One Good Dog [NOOK Book]

Overview

One Good Dog is a wonderful novel: a moving, tender, and brilliantly crafted story about two fighters—one a man, one a dog— hoping to leave the fight behind, who ultimately find their salvation in each other. Susan Wilson’s clear and unflinching style is perfectly suited for her story that strips away the trappings and toys we all hide behind, and exposes our essential need to give and accept love in order to thrive.”—Garth Stein, New York ...

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One Good Dog

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Overview

One Good Dog is a wonderful novel: a moving, tender, and brilliantly crafted story about two fighters—one a man, one a dog— hoping to leave the fight behind, who ultimately find their salvation in each other. Susan Wilson’s clear and unflinching style is perfectly suited for her story that strips away the trappings and toys we all hide behind, and exposes our essential need to give and accept love in order to thrive.”—Garth Stein, New York Times bestselling author of The Art of Racing in the Rain
 
Adam March is a self-made “Master of the Universe.” He has it all: the beautiful wife, the high-powered job, the glittering circle of friends. But there is a price to be paid for all these trappings, and the pressure is mounting—until the day Adam makes a fatal mistake. His assistant leaves him a message with three words: your sister called. What no one knows is that Adam’s sister has been missing for decades. That she represents the excruciatingly painful past he has left behind. And that her absence has secretly tormented him all these years. When his assistant brushes off his request for an explanation in favor of her more pressing personal call, Adam loses it. And all hell breaks loose.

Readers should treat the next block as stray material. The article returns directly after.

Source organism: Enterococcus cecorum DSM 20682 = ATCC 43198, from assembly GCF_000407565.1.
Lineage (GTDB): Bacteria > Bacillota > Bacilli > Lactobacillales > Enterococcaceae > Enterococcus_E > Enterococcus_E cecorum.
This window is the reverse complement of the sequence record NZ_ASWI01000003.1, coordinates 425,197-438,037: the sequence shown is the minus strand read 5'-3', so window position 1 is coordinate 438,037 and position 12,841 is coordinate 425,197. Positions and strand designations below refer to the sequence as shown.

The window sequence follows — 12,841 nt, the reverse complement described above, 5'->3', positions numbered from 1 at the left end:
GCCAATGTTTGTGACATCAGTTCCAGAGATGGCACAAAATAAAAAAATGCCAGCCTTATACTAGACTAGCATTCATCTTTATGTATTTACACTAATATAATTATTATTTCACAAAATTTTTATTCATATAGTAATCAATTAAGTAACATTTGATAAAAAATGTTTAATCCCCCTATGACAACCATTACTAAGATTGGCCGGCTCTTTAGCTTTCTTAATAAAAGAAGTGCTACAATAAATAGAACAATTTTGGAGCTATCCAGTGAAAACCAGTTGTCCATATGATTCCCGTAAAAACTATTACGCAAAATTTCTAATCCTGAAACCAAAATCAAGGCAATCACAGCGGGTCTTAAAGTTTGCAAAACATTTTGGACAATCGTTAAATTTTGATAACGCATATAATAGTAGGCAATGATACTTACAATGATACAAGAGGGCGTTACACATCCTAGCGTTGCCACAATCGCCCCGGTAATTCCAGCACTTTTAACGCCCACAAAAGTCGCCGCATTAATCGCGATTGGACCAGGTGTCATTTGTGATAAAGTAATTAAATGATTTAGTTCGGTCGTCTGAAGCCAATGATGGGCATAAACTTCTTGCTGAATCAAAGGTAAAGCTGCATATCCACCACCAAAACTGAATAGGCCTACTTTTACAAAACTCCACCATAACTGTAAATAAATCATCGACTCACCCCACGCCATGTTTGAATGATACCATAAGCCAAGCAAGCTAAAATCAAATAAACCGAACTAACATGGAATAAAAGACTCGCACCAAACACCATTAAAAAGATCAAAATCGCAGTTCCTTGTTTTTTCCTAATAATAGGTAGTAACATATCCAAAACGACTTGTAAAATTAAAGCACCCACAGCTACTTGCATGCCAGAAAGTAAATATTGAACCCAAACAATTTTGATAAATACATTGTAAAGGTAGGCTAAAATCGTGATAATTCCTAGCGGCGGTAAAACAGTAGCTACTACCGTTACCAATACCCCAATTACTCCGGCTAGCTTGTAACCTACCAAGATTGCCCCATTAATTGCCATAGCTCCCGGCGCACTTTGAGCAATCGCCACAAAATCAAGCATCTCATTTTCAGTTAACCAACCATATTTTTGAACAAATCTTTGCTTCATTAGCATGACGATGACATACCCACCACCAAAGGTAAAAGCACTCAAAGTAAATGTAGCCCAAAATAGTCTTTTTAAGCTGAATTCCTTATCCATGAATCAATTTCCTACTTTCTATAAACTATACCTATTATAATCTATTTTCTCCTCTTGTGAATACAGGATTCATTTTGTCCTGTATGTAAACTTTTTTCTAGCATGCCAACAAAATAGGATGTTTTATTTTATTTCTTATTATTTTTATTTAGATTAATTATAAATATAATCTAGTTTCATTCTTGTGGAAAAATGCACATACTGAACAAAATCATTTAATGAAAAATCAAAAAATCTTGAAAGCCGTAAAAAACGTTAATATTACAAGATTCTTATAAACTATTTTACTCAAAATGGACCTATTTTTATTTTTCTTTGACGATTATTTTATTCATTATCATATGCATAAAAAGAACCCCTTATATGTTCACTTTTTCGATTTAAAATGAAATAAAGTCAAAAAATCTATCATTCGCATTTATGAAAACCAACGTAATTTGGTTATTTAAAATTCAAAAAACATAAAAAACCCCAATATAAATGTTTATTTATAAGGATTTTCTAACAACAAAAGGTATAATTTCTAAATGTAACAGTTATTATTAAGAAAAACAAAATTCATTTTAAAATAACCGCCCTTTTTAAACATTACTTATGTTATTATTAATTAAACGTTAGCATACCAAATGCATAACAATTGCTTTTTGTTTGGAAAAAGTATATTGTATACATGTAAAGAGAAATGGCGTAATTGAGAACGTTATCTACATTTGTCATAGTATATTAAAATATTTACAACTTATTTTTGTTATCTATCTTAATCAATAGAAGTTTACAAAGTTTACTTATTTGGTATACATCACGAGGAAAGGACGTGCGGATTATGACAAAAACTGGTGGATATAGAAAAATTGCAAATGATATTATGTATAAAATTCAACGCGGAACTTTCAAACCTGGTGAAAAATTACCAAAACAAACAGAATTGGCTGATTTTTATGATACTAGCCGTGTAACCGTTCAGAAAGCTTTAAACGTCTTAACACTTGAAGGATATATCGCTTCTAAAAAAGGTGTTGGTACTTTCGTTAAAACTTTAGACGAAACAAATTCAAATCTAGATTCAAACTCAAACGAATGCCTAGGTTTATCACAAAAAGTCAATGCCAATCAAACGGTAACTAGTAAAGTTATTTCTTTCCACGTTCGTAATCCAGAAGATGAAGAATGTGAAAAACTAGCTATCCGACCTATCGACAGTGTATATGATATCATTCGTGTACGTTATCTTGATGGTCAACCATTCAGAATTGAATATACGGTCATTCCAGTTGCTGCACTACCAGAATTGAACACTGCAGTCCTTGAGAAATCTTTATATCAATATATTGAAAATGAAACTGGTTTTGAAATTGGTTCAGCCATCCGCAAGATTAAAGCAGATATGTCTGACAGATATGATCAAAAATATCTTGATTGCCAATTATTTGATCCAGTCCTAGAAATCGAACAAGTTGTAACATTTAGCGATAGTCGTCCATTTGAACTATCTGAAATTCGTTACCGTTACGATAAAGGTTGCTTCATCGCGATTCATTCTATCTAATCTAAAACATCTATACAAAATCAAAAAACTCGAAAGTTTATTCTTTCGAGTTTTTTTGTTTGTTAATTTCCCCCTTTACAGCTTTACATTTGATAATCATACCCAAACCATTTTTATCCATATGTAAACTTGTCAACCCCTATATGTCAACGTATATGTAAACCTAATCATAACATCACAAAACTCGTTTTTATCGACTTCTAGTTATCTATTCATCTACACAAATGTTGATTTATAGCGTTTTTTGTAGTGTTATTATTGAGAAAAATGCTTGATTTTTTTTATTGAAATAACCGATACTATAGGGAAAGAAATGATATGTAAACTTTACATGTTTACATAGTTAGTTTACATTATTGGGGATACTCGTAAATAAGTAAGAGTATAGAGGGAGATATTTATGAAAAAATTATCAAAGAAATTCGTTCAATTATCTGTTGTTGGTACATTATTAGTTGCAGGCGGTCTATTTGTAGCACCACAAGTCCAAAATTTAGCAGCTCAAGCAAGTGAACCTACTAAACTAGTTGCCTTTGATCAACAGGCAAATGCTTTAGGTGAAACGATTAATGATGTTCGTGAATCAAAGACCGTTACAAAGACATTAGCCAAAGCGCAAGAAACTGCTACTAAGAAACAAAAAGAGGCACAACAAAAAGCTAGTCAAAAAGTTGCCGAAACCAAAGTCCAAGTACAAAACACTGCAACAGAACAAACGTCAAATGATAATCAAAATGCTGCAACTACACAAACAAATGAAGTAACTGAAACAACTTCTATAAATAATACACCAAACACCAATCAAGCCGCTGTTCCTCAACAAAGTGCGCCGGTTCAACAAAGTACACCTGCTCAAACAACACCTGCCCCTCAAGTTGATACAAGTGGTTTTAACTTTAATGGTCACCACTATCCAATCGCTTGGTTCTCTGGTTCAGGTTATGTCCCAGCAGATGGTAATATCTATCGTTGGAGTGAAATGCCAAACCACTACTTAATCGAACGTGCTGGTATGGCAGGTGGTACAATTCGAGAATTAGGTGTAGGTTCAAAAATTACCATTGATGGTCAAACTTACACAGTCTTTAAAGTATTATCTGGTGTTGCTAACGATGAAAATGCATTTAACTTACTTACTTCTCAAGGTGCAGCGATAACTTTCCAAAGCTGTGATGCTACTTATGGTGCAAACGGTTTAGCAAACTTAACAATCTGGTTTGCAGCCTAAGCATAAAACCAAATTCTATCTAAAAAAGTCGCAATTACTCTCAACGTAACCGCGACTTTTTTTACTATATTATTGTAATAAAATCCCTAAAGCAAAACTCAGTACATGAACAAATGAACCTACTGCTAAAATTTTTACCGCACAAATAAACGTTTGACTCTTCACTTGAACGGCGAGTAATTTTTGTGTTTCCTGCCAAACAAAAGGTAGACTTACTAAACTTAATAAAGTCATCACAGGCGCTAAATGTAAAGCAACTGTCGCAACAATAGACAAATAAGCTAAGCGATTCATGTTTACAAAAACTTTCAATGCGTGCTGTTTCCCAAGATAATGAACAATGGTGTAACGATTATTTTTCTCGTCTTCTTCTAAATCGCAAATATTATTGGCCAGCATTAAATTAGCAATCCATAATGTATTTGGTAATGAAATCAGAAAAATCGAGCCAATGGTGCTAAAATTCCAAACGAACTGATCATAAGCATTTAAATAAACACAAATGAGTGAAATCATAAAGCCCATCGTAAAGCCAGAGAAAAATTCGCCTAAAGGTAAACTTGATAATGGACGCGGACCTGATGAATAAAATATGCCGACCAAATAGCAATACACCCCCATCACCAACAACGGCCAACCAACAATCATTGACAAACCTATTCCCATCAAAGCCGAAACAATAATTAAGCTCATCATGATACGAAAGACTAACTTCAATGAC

Adam is escorted from the building. He loses his job. He loses his wife. He loses the life he’s worked so hard to achieve. He doesn’t believe it is possible to sink any lower when he is assigned to work in a soup kitchen as a form of community service. But unbeknownst to Adam, this is where his life will intersect with Chance.

Chance is a mixed breed Pit Bull. He’s been born and raised to fight and seldom leaves the dirty basement where he is kept between fights. But Chance is not a victim or a monster. It is Chance’s unique spirit that helps him escape and puts him in the path of Adam.


What transpires is the story of one man, one dog, and how they save each other—in ways they never could have expected.


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Editorial Reviews

Publishers Weekly
Fans of Marley and Me will find a new dog to cheer for in Wilson's (Beauty) insightful heart-tugger about Adam March, a Boston man recovering from the shame of a foolish crime, and Chance, a scrappy pit bull mix trying to escape the illegal dogfight circuit. Adam, 46, is a ruthless self-made millionaire married to an icy socialite living a picture-perfect existence that includes a teen princess daughter. Then he loses his job for slapping his assistant, Sophie, full across the face after she gives him a message that reads: “Your sister called.” Forty years ago, Adam's sister, Veronica, ran away leaving Adam with their widowed dad, who subsequently placed Adam into foster care. For his violent act, Adam is sentenced to perform community service at a homeless men's shelter where the adorable Chance teaches Adam about survival and what matters. Chance tells his story in his own words, which makes his mistreatment and return to the fighting pit powerfully disturbing. Combined with Wilson's unflinching portrayal of Adam's struggle to overcome his past, Old Yeller's got nothing on this very good man and his dog story. (Mar.)
Library Journal
Readers of Wilson's other novels, mainly women's romantic fiction romances in the vein of Kristin Hannah (e.g., Cameo Lake), are in for a big surprise. Adam March is a rising star in the corporate world when he explodes and slaps his female assistant. His fall from a great height leaves him doing community service at a homeless shelter, with no job, no income, and almost no money after a divorce. Doing a favor for the shelter's head, he takes on a rescued pit bull that had once been used in dog fights. The last thing Adam wants is a dog, but Chance helps Adam learn what is truly important, and Adam rescues Chance from the brutally short life of a fighter. VERDICT Narrated in two voices, Adam's and Chance's, this work will remind readers of Garth Stein's The Art of Racing in the Rain and should appeal to dog lovers and fans of Spencer Quinn's Dog on It. It evokes both laughter and tears, but the ending assures you that humans and dogs are capable of redemption.—Susan T. Hayes, Chattahoochee Valley Libs., Columbus, GA\
Kirkus Reviews